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Is the Cigna–Anthem Merger a Setup?


Nov. 20 2020, Updated 5:03 p.m. ET

The annualized return is probably about right

In this interest rate environment, a 16.5% annualized return is probably about as good as you’re going to get. It means there’s a lot of risk to the Cigna–Anthem merger. As discussed earlier in this series, the risk-to-reward ratio appears to be something like 1.5:1, which in normal circumstances is a no-brainer. However, that risk-to-reward ratio is understated due to the possibility of UnitedHealth Group (UNH) coming in to take over Anthem (ANTM), leaving Cigna (CI) by itself at the altar.

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How do you trade deals like this? 

Generally speaking, arbitrageurs aren’t going to have huge positions in deals like this, where there’s so much risk. Arbs make their money by avoiding the minefields, not charging into them. That said, the returns are so good, it may make sense to have a position and trade it around.

The Cigna–Anthem merger deal will be subject to all sorts of headlines that will affect the spread. If President Obama expresses skepticism about the transaction, the spread will blow out as arbitrageurs cut their positions. In these situations, you can add to the position on “scares” and then scale out as people come to their senses. There isn’t going to be a definitive yes or no on this deal for a long, long time. You can make a decent return trading around the position by keeping your head while everyone else is losing theirs.

The trade might be to go between the two deals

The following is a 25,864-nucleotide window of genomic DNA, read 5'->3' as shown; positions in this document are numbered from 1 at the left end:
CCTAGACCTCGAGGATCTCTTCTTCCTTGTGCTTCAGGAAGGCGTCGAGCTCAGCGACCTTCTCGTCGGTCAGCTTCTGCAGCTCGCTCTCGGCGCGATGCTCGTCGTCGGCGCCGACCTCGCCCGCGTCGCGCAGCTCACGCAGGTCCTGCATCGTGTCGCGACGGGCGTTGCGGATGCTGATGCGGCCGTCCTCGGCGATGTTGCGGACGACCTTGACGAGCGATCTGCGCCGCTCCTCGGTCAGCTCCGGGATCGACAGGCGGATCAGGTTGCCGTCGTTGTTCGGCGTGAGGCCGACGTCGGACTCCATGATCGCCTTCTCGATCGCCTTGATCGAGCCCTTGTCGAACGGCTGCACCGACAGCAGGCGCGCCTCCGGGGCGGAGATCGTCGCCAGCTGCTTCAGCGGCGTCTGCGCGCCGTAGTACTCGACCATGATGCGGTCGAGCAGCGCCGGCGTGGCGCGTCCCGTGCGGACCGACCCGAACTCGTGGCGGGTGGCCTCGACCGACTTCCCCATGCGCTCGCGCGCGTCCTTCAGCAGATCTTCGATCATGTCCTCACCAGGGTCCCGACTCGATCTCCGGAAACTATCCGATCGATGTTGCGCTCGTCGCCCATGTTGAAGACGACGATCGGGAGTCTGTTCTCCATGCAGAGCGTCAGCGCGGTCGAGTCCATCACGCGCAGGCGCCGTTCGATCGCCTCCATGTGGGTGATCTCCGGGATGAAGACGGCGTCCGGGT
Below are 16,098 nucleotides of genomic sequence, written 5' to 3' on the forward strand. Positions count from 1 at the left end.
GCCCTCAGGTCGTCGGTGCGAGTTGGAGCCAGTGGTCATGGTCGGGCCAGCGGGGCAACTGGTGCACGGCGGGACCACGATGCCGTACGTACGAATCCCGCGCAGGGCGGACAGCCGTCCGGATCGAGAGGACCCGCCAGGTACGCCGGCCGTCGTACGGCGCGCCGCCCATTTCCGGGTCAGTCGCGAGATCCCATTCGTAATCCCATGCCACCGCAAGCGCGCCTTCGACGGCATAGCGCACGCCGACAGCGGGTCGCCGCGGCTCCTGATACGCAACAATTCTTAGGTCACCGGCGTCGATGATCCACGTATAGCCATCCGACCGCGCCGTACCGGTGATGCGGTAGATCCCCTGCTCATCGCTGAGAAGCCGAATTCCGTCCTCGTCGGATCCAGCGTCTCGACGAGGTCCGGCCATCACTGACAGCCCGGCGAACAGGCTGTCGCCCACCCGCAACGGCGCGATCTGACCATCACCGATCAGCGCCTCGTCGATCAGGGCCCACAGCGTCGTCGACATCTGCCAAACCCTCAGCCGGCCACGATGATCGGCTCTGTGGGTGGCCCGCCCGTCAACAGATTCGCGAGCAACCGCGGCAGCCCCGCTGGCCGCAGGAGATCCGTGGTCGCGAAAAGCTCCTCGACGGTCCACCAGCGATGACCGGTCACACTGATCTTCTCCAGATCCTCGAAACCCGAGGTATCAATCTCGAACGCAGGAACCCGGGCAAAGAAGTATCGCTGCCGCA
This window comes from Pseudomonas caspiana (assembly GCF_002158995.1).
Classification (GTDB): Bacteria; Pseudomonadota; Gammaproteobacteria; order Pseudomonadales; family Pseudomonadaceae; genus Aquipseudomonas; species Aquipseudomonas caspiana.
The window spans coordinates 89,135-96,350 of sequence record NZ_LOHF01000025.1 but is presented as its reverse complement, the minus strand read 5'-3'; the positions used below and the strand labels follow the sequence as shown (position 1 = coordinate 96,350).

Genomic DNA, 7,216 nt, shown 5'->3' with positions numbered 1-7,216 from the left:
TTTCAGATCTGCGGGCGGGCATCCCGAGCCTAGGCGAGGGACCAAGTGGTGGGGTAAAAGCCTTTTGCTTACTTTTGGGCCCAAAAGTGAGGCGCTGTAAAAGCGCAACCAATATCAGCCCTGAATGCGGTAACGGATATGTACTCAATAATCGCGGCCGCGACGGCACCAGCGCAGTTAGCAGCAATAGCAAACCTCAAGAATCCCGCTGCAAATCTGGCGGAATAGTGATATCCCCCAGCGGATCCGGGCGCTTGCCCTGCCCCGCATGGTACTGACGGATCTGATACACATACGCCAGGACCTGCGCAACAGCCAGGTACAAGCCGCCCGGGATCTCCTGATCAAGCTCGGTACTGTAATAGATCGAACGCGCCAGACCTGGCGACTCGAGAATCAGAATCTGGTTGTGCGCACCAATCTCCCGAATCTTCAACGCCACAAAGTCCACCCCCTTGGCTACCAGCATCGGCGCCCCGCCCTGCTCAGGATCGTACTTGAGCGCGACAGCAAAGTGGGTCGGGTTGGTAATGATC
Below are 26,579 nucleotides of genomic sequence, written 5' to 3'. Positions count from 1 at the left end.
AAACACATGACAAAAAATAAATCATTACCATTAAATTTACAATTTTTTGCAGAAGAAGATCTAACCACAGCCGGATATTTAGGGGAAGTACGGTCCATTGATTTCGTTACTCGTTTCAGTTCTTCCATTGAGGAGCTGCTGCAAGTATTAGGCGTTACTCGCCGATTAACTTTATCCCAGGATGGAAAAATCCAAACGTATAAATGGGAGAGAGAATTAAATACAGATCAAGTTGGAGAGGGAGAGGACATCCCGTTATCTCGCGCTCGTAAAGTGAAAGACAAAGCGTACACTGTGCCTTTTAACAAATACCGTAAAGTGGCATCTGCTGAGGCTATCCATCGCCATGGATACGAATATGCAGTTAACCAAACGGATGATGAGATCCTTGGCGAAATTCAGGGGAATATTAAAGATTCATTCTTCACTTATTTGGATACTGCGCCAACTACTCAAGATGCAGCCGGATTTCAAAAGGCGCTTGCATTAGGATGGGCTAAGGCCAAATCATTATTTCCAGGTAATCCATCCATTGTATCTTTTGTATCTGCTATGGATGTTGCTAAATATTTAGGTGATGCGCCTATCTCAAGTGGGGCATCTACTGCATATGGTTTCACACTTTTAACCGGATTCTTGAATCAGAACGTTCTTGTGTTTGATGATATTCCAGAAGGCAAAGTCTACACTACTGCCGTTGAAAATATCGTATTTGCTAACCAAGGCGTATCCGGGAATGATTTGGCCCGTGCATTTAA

Given that you already have an HMO (health management organization) transaction happening between Humana (HUM) and Aetna (AET), the trade might be to switch between the two deals as one gets more attractive than the other. While it’s certainly possible the regulators could allow one deal but not the other, these two deals will probably trade pretty tightly with each other. It probably makes no sense to have both deals on since there won’t be much in the way of diversification benefit. Arbs might decide to set up the most attractive transaction and scale out if the other transaction becomes more attractive.

Other merger arbitrage resources

Other important deals include the Humana (HUM)–Aetna (AET) transaction, which is slated to close in late 2016. For a primer on risk arbitrage investing, read Merger arbitrage must-knows: A key guide for investors.

Investors interested in trading in the healthcare sector should look at the Health Care Select Sector SPDR Fund (XLV).


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